KCWCG AND KEEP COLLABORATION PROVIDES PROTECTION FOR SCHOOL CHILDREN DURING COVID TIMES
With the COVID 19 pandemic still hovering at our doorsteps and being a major concern in the world, education remains a basic need for children hence the focus and efforts towards controlling COVID 19 in the large population of students in schools. This has been the main aim of both the government and other concerned parties.
Considering the fact that even without the pandemic students with disabilities needed special care, this pandemic has made their life even more delicate and so they needed some extra attention which was not being given to them. This is what informed the efforts by Mr. Maurice Wanjala the founder of Kipsaina Crane and Wetland Conservation Group (KCWCG) to step in and find ways to mitigate the situation for the disabled students, being a priority, and also other students who cannot afford masks.
Mr Maurice Wanjala approached Barnard Castle school of United Kingdom through Kipsaina Education and Environment Partnership (KEEP) and asked them to facilitate him in making of reusable face masks for the students. Lucky enough he got the help and was able to produce over 10,000 reusable face masks which was a huge relief especially to the needy students.
Mr. Wanjala was able to distribute the masks to the students at the following schools each student getting at least 2 masks.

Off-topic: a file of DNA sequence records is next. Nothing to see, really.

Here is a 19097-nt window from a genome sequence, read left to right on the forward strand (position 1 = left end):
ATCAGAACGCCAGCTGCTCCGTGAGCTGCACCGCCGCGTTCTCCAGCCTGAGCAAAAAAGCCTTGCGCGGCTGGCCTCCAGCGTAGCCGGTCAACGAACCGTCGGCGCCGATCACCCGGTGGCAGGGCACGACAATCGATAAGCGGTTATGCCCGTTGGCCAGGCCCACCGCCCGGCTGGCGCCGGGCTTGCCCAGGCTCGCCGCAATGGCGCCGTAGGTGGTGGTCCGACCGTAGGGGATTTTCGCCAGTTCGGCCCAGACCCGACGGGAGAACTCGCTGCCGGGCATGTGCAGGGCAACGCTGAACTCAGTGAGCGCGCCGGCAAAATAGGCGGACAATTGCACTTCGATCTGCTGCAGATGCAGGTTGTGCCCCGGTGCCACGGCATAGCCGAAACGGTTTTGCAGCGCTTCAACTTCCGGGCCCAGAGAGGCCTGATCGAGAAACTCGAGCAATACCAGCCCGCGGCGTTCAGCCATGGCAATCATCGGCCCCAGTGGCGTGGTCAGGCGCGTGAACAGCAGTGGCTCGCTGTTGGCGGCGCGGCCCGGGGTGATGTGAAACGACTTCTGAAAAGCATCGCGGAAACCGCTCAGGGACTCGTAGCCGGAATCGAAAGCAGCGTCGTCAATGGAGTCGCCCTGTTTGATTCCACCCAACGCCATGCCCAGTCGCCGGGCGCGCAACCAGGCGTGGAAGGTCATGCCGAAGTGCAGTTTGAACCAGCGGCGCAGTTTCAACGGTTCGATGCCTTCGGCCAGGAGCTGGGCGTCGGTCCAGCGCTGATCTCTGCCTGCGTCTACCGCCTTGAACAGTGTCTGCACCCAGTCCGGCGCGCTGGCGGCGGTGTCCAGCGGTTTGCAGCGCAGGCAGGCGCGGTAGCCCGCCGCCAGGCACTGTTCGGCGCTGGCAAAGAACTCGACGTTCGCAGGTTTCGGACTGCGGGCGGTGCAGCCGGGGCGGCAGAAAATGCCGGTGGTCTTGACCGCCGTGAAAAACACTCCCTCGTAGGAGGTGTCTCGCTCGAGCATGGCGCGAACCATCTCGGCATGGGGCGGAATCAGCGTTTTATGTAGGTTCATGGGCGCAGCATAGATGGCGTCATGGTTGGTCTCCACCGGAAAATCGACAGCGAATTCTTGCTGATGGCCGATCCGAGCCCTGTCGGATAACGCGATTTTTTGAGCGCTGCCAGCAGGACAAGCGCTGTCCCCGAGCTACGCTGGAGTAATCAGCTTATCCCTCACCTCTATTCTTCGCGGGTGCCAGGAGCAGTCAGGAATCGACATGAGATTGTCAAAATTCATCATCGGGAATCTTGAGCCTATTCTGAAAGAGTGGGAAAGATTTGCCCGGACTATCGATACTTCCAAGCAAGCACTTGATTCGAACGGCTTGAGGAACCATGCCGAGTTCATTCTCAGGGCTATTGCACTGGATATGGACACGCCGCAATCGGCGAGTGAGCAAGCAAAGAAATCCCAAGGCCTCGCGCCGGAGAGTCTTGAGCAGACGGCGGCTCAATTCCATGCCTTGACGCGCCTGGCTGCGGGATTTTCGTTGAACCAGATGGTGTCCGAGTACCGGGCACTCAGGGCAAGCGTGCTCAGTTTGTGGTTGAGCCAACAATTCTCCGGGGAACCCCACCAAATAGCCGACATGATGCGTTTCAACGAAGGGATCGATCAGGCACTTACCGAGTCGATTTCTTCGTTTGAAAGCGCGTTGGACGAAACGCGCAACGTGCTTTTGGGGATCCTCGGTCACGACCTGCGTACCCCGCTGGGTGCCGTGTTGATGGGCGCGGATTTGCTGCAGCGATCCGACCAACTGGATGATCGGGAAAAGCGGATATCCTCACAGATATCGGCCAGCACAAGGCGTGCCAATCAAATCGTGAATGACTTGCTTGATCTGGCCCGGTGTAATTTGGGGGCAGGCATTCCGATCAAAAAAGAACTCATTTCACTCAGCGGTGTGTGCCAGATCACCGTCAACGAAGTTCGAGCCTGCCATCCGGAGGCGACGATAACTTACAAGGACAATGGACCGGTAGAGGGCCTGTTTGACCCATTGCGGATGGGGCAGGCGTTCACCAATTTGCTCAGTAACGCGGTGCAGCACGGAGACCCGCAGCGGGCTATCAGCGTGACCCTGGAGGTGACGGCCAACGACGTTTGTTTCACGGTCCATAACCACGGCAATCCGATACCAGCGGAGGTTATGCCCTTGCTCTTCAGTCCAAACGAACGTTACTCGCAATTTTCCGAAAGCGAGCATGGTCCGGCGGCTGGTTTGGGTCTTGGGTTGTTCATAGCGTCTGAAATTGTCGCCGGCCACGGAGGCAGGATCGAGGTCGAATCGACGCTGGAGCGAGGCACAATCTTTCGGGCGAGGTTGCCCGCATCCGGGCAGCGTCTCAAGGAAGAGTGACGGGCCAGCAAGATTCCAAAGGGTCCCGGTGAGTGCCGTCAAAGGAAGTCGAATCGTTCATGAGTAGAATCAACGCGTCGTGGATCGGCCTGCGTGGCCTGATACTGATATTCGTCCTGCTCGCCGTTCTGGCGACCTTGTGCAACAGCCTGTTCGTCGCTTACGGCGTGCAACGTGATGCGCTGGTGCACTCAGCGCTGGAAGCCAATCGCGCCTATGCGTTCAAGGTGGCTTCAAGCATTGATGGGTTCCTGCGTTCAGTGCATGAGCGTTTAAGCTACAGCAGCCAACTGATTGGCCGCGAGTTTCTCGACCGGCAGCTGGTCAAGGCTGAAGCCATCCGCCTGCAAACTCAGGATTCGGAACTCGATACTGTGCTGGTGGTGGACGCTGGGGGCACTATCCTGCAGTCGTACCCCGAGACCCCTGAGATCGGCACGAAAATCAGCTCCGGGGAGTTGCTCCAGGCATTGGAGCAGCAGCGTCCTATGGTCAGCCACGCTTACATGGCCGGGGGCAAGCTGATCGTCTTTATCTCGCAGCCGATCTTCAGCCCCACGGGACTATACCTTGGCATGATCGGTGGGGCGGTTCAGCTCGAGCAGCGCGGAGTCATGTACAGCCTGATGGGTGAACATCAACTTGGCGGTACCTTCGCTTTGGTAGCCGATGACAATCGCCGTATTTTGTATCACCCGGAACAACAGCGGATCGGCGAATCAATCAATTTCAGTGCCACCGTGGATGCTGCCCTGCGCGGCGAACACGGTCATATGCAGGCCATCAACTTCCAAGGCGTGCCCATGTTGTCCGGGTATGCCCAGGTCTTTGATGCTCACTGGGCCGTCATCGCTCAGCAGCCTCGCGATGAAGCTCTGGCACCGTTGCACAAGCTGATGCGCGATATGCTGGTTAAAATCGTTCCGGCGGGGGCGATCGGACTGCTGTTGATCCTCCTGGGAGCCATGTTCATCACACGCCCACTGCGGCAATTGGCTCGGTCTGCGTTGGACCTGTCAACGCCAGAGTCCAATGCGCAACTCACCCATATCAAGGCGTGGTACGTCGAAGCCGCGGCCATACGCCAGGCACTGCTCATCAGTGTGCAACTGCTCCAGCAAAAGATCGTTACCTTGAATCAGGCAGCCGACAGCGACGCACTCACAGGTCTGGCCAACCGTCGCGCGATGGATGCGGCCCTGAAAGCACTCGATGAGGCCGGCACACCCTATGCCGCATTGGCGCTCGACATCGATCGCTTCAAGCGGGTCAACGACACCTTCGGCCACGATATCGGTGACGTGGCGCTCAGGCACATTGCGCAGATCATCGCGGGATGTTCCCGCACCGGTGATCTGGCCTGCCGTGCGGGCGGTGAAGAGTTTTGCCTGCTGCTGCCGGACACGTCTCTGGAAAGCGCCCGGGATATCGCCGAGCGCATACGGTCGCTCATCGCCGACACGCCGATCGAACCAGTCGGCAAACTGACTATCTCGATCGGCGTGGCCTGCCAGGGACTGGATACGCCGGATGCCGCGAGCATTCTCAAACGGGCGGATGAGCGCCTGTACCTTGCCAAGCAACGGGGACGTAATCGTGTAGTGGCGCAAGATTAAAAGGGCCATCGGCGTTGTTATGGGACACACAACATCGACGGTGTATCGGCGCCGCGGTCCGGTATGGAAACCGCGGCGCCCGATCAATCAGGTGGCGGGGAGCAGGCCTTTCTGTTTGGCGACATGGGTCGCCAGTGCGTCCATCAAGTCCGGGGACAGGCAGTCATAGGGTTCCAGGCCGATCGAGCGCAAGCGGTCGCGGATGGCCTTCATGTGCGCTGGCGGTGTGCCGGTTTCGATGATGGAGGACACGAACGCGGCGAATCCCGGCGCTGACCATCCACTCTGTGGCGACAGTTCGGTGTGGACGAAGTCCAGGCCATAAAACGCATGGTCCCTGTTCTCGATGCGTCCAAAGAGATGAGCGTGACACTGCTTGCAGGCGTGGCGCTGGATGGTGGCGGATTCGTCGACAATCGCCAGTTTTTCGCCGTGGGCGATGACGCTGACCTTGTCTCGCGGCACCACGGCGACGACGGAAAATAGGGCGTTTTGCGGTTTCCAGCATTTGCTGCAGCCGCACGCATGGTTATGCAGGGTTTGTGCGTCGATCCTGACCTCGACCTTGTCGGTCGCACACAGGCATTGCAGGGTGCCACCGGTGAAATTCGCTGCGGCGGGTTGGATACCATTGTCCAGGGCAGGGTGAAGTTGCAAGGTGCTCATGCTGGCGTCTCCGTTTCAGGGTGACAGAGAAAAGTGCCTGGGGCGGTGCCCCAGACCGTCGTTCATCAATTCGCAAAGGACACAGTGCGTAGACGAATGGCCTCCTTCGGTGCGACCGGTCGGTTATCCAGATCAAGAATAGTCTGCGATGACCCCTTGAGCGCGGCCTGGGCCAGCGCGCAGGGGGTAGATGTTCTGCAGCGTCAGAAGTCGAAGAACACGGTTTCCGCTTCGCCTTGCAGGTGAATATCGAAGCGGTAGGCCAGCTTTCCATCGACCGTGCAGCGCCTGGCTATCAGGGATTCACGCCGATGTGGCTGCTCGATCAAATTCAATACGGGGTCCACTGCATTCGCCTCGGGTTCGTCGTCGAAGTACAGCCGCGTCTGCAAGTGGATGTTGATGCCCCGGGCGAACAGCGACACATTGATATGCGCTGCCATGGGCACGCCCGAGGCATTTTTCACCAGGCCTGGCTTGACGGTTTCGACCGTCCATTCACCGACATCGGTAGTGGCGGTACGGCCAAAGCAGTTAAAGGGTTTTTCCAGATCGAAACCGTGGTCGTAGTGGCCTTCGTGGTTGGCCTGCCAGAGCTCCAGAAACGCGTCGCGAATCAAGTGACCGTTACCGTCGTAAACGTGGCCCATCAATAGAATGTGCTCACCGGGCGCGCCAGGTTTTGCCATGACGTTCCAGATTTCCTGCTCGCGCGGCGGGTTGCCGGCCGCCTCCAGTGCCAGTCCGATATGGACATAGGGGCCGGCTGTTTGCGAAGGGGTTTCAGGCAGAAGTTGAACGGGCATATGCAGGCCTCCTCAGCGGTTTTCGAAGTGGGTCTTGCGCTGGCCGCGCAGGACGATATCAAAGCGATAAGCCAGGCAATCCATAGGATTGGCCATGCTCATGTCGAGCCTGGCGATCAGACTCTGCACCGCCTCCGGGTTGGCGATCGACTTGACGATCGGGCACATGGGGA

- ·St. Antony’s School of the deaf Webuye
- Nalondo Primary School of the physically challenged
- St. Patrick’s High School Kipsaina
- Kipsaina Primary School
- Matili High School
- Fr. Toror Primary School
- Kapsisiywa Primary School
- Kapsisiywa High School
- Sirinoi Primary School
- Sirinoi High School
- Sinyerere Primary School
- St. Christopher’s Girls Secondary School
The idea was well received by the schools as teachers said that was really what they needed at this time since most students could not afford a mask and yet it was a requirement. Anyone looking at the kids would sense a great relief. They felt motivated and new vigour to attend classes as there was an assured protection. Smiles could be felt, although covered by the masks, their eyes spoke a lot. Both the students and teachers were so happy and grateful as they said that was a prayer answered.
“Smiles could be felt, although covered by the masks, their eyes spoke a lot.”
Despite the high level of success of this process, there were some arising matters as most neighbouring school students also were in need of the masks and even pleaded to be given at least one, yet the masks were not enough to cover them. Also considering the situation of their homes, most of the students come from families that live below a dollar a day budget hence some said they needed extra masks for their siblings’ and parents’ protection of which the available masks could not cover. Therefore, there is need to step in and extend the same helping hand to the parents and the society around them at large just to ensure increased protection for them. The cost of making the reusable masks was also high making it a challenge to produce more due to lack of enough funds.
“Finally, as we all understand, face masks alone do not guarantee enough protection against the virus, students also need hand washing points to enhance protection hence more support is needed. It remains to be a consistent need and more donors and donations will go a long way to ensure not only the more vulnerable students are protected but also other students, their families, and the society at large who are also in equal need. This will ensure control of the virus in the entire society. “Sharon Wanjala of KCWCG
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